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Viscount Brentford: I support the amendment and strongly endorse everything said by the noble Baroness, Lady Williams of Crosby, about the Gatwick detention centre. I have also visited it and was very impressed with how it was managed and the attitudes of the staff and detainees to whom I talked.

Can the Minister say how many people are at present being detained in excess of six months? That could be relevant. A UN working group on arbitrary detention stated last December that the maximum period for the detention of an asylum seeker should be specified in national law. That makes a great deal of sense.

The Minister may say that there are occasions when it is impossible to reach a decision within six months and that there must be the power to extend that period. If so, I am sure that the Committee would be prepared to consider such a term--but whether the period is six months or has to be eight or nine months, it should be specified in law.

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I strongly endorse also from experience everything that has been said about the psychological harm done to detainees by having no idea how long they may be detained. I would like that problem overcome.

Lord Alton of Liverpool: The noble Viscount, Lord Brentford, and the Baroness, Lady Williams of Crosby, paid tribute to those who administer detention centres and the voluntary organisations that support them, and I associate myself with those remarks.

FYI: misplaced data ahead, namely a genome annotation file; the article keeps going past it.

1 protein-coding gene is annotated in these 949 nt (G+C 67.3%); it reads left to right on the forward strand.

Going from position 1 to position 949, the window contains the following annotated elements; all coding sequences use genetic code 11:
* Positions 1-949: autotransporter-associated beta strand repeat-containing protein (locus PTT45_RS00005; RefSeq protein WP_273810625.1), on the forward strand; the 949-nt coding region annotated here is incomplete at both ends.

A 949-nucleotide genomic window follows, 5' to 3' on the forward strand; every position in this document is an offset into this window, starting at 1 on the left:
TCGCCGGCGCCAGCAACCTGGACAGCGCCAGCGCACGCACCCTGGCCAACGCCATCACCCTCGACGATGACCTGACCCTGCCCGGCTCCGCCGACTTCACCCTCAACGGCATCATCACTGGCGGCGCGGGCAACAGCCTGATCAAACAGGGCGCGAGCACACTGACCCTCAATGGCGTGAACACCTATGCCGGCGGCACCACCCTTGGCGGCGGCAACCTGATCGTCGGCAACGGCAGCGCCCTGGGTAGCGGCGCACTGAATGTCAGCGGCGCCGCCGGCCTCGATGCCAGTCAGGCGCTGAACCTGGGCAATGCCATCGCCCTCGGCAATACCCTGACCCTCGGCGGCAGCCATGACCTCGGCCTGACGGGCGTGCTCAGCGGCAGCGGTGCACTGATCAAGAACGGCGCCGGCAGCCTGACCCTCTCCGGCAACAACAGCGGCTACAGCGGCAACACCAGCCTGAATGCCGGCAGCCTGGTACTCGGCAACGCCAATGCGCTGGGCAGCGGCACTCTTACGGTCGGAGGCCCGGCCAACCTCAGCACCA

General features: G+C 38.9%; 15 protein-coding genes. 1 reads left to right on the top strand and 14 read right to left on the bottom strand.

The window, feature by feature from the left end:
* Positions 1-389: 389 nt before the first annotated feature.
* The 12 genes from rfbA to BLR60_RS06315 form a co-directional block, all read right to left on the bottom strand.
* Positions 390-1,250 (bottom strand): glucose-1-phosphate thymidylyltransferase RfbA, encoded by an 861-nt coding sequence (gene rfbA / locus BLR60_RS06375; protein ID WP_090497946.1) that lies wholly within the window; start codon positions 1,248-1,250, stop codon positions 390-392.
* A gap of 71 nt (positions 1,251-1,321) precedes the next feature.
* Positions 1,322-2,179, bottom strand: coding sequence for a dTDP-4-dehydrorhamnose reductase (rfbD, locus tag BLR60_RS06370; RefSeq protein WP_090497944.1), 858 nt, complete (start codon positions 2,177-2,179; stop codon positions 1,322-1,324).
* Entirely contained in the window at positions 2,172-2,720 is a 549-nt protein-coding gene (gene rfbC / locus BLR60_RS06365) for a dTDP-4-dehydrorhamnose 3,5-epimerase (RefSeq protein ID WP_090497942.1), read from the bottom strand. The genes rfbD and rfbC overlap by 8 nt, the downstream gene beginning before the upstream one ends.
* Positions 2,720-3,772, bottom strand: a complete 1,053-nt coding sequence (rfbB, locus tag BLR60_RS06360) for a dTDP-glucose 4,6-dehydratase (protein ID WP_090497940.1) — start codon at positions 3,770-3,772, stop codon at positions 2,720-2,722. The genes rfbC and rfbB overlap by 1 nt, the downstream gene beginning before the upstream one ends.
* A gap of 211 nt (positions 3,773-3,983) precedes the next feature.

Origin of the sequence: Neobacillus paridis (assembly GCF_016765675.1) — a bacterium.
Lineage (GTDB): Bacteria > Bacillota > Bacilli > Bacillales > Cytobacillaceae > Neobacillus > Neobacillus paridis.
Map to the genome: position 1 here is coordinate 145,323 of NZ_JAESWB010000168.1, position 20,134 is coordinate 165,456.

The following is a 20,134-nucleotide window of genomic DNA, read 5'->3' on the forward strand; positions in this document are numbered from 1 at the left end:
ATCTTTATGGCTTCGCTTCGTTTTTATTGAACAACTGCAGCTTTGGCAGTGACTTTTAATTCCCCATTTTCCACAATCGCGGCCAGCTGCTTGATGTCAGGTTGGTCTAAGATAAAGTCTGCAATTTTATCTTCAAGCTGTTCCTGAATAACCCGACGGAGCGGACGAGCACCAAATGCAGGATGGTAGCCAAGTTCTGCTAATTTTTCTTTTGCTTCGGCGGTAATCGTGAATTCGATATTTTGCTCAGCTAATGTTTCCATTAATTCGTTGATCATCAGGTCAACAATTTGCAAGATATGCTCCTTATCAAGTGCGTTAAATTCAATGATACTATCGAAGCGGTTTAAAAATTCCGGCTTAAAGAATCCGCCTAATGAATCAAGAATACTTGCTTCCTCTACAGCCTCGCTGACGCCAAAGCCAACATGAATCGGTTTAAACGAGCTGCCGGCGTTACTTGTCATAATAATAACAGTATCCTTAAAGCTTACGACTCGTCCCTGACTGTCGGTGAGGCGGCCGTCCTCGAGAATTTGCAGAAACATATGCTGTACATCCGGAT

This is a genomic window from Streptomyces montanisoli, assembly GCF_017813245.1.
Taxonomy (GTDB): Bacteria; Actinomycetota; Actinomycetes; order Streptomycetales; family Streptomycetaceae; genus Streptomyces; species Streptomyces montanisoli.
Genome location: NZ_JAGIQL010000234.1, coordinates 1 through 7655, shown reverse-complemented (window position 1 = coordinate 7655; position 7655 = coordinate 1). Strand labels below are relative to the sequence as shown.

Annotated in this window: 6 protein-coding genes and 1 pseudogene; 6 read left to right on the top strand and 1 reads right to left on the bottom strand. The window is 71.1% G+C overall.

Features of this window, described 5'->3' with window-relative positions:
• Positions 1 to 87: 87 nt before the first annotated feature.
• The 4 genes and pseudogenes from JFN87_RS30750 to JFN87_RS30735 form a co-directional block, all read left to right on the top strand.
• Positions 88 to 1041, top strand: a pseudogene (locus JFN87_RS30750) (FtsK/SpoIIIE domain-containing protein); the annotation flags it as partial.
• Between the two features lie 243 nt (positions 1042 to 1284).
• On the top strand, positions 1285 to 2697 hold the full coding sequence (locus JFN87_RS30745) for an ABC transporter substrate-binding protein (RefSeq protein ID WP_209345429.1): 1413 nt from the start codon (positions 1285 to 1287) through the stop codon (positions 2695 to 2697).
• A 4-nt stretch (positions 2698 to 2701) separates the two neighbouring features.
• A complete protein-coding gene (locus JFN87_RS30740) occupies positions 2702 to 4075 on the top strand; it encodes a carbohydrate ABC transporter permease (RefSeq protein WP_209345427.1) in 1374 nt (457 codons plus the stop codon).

Amendment No. 69 fits hand-in-glove with my noble friend's earlier Amendment No. 68, which sought to impose a one-month limit, to ensure that there would be a review of cases where detainees were kept for a longer period. Amendment No. 69 seeks to ensure that after being held for a six-month period, detainees would be released. The noble Earl said that would ensure that the Government would be more likely to be in compliance with their obligations under the appropriate conventions. I entirely agree.

I was also struck by the noble Baroness's remarks about the nature of civilised societies in the way that they administer their affairs. The idea that someone should be held in a detention centre indefinitely, without a limit being placed on the maximum duration of their stay, strikes me as uncivilised and typical of the tyrannical regimes that the noble Baroness described. If six months is not to be the upper limit and the Government feel that there is a sell-by date beyond which a person should not be kept in a detention centre--and beyond which the Government think that it would be unreasonable to do so--perhaps it would be possible to reach agreement without having to press the amendment to a vote this evening or on Report.